20 February 2015

Longevity in people, books, particles . . .

I awoke with the idea of making my own version of René Magritte’s painting Le musee d'une nuit (The Museum of a Night). Below is the result, which conforms to the latest artistic fad of half-arranging magazine fragments over a background. It is currently on sale for 50% off of its retail price of fourteen million euros:

LONGEVITY, etc. . . .

I like knowing that my roommate is at the dentist getting her teeth cleaned while I am at home typing this blog & sipping straight syrup.

There’s that ancient question about whether the stuff of our world is infinitely divisible. And why is death even to be avoided or dreaded? The reason I want to forestall pain and death is that I am in love with pleasure and life. By thinking these thoughts, I’m just treading over paths worn ages ago – that’s OK: repetition is a form of continuance, which is what I desire. I myself am a reiteration of many who have preceded me. Maybe every creature’s lifespan from birth to death is like the crest of a continuing wave.

I think of books as being blessed with the potential of longevity because some of them have managed to last for thousands of years – and this is one of the reasons I’m attracted to the medium of writing: I want more life. Since my body cannot have the duration it desires, I think that maybe my words will have a shot at it. But then I remember that even those longest-lived scriptures have had to endure translation into new tongues, at the very least; and this is a type of dying. Plus, eventually, even the most easily translatable aspects of the clearest and most beloved books will grow obsolete.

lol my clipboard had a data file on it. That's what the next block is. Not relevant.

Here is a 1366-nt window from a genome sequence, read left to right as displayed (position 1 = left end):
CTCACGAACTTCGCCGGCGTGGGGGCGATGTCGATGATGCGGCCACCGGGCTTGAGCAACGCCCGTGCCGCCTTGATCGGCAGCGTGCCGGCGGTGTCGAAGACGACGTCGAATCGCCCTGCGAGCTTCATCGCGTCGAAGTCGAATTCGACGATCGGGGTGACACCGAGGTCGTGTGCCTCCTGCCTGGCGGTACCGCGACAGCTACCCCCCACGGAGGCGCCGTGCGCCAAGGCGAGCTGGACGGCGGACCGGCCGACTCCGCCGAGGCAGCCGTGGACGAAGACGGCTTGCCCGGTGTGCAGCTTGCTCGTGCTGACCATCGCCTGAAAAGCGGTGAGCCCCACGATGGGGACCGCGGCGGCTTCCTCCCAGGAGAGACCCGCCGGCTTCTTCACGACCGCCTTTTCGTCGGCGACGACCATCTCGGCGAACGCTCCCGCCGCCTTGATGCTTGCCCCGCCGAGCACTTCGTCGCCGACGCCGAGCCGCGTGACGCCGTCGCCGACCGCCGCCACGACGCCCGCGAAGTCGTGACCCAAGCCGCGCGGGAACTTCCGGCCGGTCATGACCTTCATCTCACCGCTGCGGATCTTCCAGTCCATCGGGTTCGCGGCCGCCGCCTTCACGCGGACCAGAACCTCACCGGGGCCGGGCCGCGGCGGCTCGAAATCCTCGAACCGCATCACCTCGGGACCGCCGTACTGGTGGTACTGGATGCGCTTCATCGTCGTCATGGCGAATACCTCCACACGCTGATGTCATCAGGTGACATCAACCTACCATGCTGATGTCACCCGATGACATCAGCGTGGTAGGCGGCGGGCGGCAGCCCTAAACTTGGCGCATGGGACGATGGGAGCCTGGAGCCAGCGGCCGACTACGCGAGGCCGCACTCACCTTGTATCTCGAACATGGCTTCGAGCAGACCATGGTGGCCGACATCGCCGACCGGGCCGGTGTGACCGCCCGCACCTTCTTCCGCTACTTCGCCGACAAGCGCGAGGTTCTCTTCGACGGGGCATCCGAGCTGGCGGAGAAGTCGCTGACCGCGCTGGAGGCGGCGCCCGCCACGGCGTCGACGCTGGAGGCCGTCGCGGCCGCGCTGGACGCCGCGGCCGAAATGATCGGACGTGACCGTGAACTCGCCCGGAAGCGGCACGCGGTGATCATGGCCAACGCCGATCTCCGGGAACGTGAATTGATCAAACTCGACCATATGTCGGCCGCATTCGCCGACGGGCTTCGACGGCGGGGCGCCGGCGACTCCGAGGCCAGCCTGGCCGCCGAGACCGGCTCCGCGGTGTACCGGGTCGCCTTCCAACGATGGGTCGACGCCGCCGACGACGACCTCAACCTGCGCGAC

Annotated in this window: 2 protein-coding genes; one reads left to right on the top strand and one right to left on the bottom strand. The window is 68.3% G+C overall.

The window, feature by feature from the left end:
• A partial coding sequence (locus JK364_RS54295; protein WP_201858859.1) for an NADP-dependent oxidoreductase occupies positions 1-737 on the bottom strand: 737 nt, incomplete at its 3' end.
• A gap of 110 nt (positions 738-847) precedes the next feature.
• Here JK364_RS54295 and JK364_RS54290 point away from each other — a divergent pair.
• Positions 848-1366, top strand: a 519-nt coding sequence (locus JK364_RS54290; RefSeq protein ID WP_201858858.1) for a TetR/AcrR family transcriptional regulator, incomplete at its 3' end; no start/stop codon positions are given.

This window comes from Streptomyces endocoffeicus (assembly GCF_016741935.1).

That last thought makes me want to assert something broad and sweeping, like: Everything that exists must eventually expire. But the word ‘everything’ seems too hasty a choice, because: what do I know about subatomic particles, for instance?

The smallest particle known to any particular age will, by some future age, be found to be divisible after all – that’s my hypothesis. So I’ll use the word ‘quark’ in my last couple questions below; but I ask the readership of futurity (especially those living in 9,000 A.D. – that is: nine thousand years After Duchamp) to substitute whatever latest particle fits the description of ‘smallest yet’; which implies, I groundlessly assume, ‘impervious to decay’:

  1. Can everlasting quarks endure change to the extent that we should say that they also expire?
  2. If these immortal, almighty, invincible quarks can suffer death, does it follow from this that they absolutely must suffer death? (I’m just wondering if there’s a spell that we can all chant.)

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